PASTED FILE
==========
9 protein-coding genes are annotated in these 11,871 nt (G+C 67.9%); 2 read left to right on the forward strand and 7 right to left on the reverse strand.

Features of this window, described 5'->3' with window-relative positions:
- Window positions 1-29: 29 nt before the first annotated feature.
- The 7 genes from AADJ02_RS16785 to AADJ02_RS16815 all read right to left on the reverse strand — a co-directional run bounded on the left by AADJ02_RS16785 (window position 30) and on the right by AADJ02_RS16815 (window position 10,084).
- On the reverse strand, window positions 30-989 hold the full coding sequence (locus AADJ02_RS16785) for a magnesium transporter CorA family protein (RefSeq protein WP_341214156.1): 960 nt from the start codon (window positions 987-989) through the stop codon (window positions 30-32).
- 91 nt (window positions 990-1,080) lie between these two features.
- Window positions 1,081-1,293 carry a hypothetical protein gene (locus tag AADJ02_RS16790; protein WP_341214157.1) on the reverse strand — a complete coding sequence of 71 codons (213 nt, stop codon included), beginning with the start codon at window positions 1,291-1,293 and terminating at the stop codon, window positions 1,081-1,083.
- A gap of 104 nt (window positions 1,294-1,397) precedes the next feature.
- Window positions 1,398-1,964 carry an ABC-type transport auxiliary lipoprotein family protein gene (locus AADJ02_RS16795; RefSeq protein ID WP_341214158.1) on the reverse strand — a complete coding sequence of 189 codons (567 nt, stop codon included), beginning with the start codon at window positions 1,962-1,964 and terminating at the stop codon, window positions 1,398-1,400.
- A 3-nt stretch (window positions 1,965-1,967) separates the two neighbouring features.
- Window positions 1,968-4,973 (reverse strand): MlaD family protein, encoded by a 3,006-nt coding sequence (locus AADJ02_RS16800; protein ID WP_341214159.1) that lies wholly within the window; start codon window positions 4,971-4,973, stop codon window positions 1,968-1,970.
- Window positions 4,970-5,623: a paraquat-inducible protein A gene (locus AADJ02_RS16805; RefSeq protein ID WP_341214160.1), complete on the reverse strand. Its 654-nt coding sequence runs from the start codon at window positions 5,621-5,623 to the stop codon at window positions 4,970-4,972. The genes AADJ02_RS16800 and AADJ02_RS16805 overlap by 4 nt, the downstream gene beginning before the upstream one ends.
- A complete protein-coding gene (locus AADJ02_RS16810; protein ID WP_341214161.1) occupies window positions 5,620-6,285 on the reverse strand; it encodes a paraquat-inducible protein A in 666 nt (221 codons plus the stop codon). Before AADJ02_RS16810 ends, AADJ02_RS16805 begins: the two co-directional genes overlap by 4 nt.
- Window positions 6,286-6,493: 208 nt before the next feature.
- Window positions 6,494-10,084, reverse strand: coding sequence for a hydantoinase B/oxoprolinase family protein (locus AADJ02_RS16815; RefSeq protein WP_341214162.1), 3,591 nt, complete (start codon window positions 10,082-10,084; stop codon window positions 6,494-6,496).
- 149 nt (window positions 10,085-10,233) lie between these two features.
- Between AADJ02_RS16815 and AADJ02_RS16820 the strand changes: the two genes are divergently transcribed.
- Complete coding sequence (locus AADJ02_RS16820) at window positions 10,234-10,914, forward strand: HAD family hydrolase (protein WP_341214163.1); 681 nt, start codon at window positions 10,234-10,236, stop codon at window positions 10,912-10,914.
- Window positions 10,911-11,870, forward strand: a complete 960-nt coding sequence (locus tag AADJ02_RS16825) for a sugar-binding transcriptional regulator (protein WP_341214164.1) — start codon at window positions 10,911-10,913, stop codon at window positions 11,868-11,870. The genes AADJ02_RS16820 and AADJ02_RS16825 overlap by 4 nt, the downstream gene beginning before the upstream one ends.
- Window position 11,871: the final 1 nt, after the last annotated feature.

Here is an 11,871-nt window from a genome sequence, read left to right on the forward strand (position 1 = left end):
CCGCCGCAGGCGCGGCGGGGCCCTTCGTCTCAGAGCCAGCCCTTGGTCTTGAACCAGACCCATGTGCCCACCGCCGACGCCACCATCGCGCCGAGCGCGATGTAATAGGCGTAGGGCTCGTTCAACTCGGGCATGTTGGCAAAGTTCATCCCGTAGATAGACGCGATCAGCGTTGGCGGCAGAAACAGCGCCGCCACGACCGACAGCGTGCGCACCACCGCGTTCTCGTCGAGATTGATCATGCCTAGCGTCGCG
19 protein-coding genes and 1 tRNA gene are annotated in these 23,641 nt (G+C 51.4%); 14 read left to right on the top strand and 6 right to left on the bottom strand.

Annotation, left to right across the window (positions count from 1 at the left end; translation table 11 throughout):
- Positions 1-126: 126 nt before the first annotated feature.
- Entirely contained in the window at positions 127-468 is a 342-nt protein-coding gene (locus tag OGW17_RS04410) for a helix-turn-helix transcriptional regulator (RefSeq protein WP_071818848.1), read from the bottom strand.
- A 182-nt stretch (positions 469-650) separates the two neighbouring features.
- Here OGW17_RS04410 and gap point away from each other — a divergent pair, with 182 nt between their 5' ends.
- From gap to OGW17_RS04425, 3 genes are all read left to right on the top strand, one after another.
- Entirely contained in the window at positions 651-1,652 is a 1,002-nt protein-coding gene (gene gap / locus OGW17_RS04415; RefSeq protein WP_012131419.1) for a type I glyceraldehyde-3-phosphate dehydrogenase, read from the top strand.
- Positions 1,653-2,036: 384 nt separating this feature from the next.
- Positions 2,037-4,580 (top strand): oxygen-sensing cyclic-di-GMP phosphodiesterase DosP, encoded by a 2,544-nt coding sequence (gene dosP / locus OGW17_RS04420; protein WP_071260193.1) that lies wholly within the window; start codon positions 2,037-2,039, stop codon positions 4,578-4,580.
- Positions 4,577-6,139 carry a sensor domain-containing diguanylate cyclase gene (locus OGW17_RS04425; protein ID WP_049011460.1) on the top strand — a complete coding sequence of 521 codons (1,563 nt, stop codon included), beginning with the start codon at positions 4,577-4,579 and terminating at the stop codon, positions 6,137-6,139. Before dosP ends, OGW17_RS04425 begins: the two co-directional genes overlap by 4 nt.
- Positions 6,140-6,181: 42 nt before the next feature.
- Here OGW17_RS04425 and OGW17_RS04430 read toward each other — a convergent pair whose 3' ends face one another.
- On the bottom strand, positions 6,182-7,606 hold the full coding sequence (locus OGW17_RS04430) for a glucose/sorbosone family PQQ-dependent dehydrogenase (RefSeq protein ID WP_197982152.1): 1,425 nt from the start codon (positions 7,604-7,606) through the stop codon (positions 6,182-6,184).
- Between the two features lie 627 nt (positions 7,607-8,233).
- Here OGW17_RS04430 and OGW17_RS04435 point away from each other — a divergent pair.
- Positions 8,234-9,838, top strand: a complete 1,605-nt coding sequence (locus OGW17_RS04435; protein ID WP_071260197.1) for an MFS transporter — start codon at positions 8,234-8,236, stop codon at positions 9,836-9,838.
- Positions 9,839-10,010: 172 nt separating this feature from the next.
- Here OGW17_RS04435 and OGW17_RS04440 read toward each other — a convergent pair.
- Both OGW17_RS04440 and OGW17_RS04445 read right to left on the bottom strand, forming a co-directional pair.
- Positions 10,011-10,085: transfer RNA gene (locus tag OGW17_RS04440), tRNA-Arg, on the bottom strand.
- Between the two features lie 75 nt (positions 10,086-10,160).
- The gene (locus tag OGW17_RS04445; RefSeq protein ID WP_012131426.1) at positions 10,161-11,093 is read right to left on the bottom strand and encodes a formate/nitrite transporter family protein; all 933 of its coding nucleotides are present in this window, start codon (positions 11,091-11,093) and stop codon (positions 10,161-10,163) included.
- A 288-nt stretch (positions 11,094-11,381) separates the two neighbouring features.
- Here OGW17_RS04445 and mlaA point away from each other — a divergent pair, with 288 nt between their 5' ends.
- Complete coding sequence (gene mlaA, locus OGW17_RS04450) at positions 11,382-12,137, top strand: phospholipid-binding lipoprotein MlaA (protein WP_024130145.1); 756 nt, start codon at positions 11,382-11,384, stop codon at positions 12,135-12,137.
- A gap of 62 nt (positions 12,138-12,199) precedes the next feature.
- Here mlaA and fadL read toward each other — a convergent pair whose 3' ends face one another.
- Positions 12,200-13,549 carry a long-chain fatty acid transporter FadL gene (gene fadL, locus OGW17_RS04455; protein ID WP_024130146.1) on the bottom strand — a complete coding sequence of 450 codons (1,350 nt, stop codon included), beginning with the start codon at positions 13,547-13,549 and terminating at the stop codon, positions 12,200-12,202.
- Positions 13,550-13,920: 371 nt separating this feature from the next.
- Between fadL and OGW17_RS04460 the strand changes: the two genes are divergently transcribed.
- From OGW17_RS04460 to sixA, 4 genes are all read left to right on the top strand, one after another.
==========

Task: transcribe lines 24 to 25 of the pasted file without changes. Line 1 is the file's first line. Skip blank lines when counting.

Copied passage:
Annotation, left to right across the window (positions count from 1 at the left end; translation table 11 throughout):
- Positions 1-126: 126 nt before the first annotated feature.